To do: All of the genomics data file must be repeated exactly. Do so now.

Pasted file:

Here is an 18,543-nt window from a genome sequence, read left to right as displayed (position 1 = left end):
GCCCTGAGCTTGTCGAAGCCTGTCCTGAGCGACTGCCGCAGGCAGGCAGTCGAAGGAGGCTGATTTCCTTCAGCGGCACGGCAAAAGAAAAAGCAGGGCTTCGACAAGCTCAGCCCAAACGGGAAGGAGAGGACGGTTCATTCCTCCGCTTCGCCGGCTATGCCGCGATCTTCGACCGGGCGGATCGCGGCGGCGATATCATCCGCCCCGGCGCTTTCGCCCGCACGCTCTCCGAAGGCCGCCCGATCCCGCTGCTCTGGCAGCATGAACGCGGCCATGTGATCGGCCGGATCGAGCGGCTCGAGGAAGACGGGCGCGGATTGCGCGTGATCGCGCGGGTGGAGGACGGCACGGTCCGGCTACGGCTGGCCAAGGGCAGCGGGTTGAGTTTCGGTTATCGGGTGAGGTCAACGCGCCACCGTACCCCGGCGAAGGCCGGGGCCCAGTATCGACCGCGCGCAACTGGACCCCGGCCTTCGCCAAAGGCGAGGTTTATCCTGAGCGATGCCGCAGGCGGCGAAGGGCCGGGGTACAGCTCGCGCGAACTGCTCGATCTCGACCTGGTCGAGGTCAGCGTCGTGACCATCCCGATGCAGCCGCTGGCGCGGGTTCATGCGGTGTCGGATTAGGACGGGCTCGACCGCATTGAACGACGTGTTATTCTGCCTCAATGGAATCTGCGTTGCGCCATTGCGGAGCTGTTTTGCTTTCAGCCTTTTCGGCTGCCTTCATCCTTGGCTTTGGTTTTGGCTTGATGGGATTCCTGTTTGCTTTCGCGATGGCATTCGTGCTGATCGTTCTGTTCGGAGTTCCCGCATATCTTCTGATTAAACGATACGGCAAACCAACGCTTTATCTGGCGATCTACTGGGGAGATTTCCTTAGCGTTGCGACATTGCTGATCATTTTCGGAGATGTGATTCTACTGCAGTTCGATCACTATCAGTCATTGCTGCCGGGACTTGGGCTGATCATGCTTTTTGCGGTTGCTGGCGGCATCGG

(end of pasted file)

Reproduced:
Here is an 18,543-nt window from a genome sequence, read left to right as displayed (position 1 = left end):
GCCCTGAGCTTGTCGAAGCCTGTCCTGAGCGACTGCCGCAGGCAGGCAGTCGAAGGAGGCTGATTTCCTTCAGCGGCACGGCAAAAGAAAAAGCAGGGCTTCGACAAGCTCAGCCCAAACGGGAAGGAGAGGACGGTTCATTCCTCCGCTTCGCCGGCTATGCCGCGATCTTCGACCGGGCGGATCGCGGCGGCGATATCATCCGCCCCGGCGCTTTCGCCCGCACGCTCTCCGAAGGCCGCCCGATCCCGCTGCTCTGGCAGCATGAACGCGGCCATGTGATCGGCCGGATCGAGCGGCTCGAGGAAGACGGGCGCGGATTGCGCGTGATCGCGCGGGTGGAGGACGGCACGGTCCGGCTACGGCTGGCCAAGGGCAGCGGGTTGAGTTTCGGTTATCGGGTGAGGTCAACGCGCCACCGTACCCCGGCGAAGGCCGGGGCCCAGTATCGACCGCGCGCAACTGGACCCCGGCCTTCGCCAAAGGCGAGGTTTATCCTGAGCGATGCCGCAGGCGGCGAAGGGCCGGGGTACAGCTCGCGCGAACTGCTCGATCTCGACCTGGTCGAGGTCAGCGTCGTGACCATCCCGATGCAGCCGCTGGCGCGGGTTCATGCGGTGTCGGATTAGGACGGGCTCGACCGCATTGAACGACGTGTTATTCTGCCTCAATGGAATCTGCGTTGCGCCATTGCGGAGCTGTTTTGCTTTCAGCCTTTTCGGCTGCCTTCATCCTTGGCTTTGGTTTTGGCTTGATGGGATTCCTGTTTGCTTTCGCGATGGCATTCGTGCTGATCGTTCTGTTCGGAGTTCCCGCATATCTTCTGATTAAACGATACGGCAAACCAACGCTTTATCTGGCGATCTACTGGGGAGATTTCCTTAGCGTTGCGACATTGCTGATCATTTTCGGAGATGTGATTCTACTGCAGTTCGATCACTATCAGTCATTGCTGCCGGGACTTGGGCTGATCATGCTTTTTGCGGTTGCTGGCGGCATCGG